grid of candidates in pittsburgh 2021 primary elections

Mayor, council, judges: Do you know how you’re voting in the 2021 primary election in Pittsburgh and Allegheny County?

There are several big decisions to make. Pittsburgh is electing a mayor for another four-year term, and the Pittsburgh Public School board has a flurry of candidates that could reshape the district, which has had a controversial year. Additionally, there are nine open seats in the Allegheny County Common Pleas Court, which presents a paramount opportunity for criminal justice reform in the region.

Buildings in downtown Pittsburgh can be seen from Hays Woods. (Photo by Ryan Loew/PublicSource)

Analysis: Which Pittsburgh mayoral candidate aligns with your environmental beliefs?

Pittsburgh has committed to investing billions of dollars in the coming decade to clean up its rivers and address persistent air quality challenges and increasingly heavy rains due to climate change. The next mayor of Pittsburgh could play an outsized role in determining how these problems are tackled, especially if Congress passes a new $2 trillion infrastructure package. To help our readers understand where exactly the mayoral candidates stand on issues affecting the environment, our lead environment and health reporter, Oliver Morrison, parsed through their answers from individual interviews to help readers see what their real differences are and what kind of policies they may pursue as mayor. You can read their answers or listen to the interviews in full, here or listen to a radio version of the piece produced with The Allegheny Front below. Allegheny Front · Where Pittsburgh's mayoral candidates stand on the environment
Mayor Bill Peduto
State Rep. Ed Gainey
Tony Moreno
Mike Thompson
Mayor Bill Peduto

Peduto enjoys the advantages and disadvantages of incumbency.

Clockwise from top left: State Rep. Ed Gainey, Tony Moreno, Mike Thompson, Mayor Bill Peduto.

Q&A: Pittsburgh’s mayoral candidates debate the city’s environmental challenges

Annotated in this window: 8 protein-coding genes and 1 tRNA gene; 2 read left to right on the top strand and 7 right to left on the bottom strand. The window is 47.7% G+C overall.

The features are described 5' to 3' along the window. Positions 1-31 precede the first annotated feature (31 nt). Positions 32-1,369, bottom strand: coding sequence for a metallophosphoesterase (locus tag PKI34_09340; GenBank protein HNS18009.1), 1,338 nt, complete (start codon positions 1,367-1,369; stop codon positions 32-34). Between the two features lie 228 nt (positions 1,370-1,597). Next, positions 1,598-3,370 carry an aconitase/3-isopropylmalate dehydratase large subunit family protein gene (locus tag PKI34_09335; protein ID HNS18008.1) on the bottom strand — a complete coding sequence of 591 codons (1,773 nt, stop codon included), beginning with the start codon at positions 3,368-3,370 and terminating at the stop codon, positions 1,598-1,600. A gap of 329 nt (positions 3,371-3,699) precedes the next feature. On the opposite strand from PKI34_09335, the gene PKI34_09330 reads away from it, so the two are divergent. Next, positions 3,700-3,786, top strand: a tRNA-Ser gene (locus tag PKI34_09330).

Will the City of Pittsburgh revoke its parks tax? Spend more on green infrastructure to confront flooding and climate change? And should the mayor of Pittsburgh take a stand on issues that go beyond city limits, like fracking and green energy? Although the first mayoral debates focused on issues like affordable housing and policing, the four candidates offer sharply different records and plans for the city’s environmental future. PublicSource asked how the candidates would address the many environmental challenges that one would face as mayor. 

We asked the same questions to contrast their ideas and then edited down the answers to highlight their most substantial proposals and biggest areas of disagreement. 

[If you want to hear the candidates’ full answers, listen to the wide-ranging interviews here.]

Listen to the interviews

Oliver Morrison is PublicSource’s environment and health reporter.

(Photo courtesy of RE2 Robotics)

Pittsburgh tech companies took a hit but still raised $993 million last year, says report

This story was originally published by NEXTpittsburgh, a news partner of PublicSource. NEXTPittsburgh is an online publication about the people advancing the region and the innovative and cool things happening here. Sign up to get NEXTpittsburgh free. The Covid pandemic disrupted all of our lives in 2020 and changed the business model into one of working from home for many people, but it turned out to be the second-best year in a decade for investment in Pittsburgh’s tech companies. So says a new report by Ernst & Young and Innovation Works that tracks investment in the technology sector from 2011-2020. The report finds that, in total, 171 companies raised $993 million last year.

Why does Lt. Gov. John Fetterman want to run for Senate?

This story was originally published by NEXTpittsburgh, a news partner of PublicSource. NEXTPittsburgh is an online publication about the people advancing the region and the innovative and cool things happening here. Sign up to get NEXTpittsburgh free. He couldn’t look more like Western Pennsylvania if he came with French fries and coleslaw. Yes, he’s 6 feet 8 inches tall, has arms full of tattoos, is built like a linebacker and is always ready for a scrap (on Twitter, at least). But at heart, Pennsylvania Lieutenant Governor John Fetterman (D), and former mayor of Braddock, is a Harvard-educated policy wonk, who has a tight command of the issues that he wants to address at the next level.